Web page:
NAIROBI, Kenya, Oct 15- The selection panel seeking candidates for the position of Chairperson to the Independent Electoral and Boundaries Commission (IEBC) has been criticised for short-listing candidates who fell short of the basic requirements.
While speaking to Capital News, political commentator David Makali said the panel selected candidates with errors in their applications which risked jeopardising the credibility of the process.
On Tuesday, two candidates short-listed for the Chairperson’s interviews, were disqualified after it emerged that one of them had not been truthful in his application while the other lacked a clearance certificate from the Kenya Revenue Allocation (KRA).
Another candidate short-listed for an interview as a commissioner with the new electoral body failed to make the cut after it emerged that he had overdue arrears with the Higher Education Loans Board (HELB).
“That should not have arisen in the first place because they should have detected those mistakes much earlier by looking through the documentation that was submitted so that, in the final analysis, they end up with potential nominees,” he argued.
Makali argued that clearance certificates from HELB, KRA and the Crime Investigation Department as well as schooling certificates should be among the first documents checked before the suitability of a candidate is determined.
When the selection panel, under the chairmanship of Ekuru Aukot, was criticised by several politicians over the criteria used in short-listing the candidates, it explained that it had used the items to strike out several names.
Moreover, during the interviews, Aukot noted that some of the nominees had lied in their applications.
Several politicians including Vice President Kalonzo Musyoka, Deputy Prime Minister Uhuru Kenyatta and Eldoret North MP William Ruto wanted the panel to include commissioners who had served in the Interim Independent Electoral Commission (IIEC) and the Interim Independent Boundaries Review Commission (IIBRC), in the shortlist arguing that they had the requisite experience.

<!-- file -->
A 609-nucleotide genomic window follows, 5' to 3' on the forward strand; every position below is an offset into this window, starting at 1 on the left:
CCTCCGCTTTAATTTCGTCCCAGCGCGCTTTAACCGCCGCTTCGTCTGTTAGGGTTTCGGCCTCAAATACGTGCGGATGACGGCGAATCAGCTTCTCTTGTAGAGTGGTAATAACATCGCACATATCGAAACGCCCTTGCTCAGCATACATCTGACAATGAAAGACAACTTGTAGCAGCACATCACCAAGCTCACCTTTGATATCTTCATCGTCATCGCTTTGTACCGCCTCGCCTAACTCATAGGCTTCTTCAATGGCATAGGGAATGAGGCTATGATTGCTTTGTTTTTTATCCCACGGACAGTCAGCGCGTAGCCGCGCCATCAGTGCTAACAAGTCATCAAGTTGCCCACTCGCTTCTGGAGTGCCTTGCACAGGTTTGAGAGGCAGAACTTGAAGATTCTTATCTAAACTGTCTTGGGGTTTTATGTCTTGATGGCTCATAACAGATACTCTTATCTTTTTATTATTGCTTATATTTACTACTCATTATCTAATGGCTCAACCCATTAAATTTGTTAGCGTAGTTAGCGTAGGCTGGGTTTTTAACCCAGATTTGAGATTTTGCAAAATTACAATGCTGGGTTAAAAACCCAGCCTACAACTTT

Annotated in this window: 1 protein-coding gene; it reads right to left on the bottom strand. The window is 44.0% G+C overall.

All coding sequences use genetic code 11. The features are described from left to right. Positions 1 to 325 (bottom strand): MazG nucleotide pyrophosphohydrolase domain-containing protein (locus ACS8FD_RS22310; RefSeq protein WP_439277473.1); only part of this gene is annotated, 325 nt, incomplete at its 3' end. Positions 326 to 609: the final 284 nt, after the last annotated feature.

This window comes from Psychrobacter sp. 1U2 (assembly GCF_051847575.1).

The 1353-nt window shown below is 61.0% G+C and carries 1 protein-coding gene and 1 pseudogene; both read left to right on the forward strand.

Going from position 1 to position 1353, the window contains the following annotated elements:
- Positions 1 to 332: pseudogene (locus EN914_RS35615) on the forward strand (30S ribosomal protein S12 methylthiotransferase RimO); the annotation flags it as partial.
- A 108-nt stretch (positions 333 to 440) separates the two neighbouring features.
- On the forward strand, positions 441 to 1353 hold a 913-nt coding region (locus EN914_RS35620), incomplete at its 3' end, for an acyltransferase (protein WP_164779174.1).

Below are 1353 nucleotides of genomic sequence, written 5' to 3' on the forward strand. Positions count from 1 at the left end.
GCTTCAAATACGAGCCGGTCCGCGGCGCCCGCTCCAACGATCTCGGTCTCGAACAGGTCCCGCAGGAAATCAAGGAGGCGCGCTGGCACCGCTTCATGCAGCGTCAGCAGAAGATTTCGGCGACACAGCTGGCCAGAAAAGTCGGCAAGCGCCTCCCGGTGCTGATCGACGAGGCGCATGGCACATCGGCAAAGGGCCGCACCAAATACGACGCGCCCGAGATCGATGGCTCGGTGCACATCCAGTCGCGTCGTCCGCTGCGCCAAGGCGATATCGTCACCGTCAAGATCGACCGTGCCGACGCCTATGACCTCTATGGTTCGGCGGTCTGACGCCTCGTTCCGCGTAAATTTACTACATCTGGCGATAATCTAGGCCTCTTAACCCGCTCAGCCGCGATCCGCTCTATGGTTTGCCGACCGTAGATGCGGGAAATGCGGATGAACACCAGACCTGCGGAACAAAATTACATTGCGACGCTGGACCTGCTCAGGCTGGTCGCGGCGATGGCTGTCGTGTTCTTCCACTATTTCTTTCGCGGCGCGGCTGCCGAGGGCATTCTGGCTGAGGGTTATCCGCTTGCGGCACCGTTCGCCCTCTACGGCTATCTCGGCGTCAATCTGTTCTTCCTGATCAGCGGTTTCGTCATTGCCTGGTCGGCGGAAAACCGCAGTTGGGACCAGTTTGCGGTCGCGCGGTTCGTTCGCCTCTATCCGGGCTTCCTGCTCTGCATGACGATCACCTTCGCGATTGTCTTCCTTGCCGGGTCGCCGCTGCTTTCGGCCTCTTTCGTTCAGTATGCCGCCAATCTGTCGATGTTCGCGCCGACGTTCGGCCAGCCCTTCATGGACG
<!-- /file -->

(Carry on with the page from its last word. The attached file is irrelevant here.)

Makali further lauded the selection panel for handling the initial public criticism positively and for not caving in to political manipulations.
“They did what they were required to do and if you remember the skeptics kept quiet when the interviews started,” he said.
Makali also observed that the selection panel did not have a big enough pool from which to draw the candidates. He argued that many Kenyans were shying away from applying for the top constitutional offices forcing the panelists to make do with what they had.
When the panel first advertised for the position of Chairperson, only four Kenyans applied forcing it to re-advertise after which it got 15 applicants before eight were short-listed.
“People need to ask why very few people applied because the requirements of the law are very clear- people apply and then they are short-listed before the names of the best among them are submitted to the principles for appointment,” he said.
Only 13 names out of the 44 that were short-listed for commissioners will be forwarded to the President and Prime Minister for consideration but only eight will be appointed.
Three other names, out of the eight nominated for position of Chairperson, will be forwarded to the President for consideration before one is picked.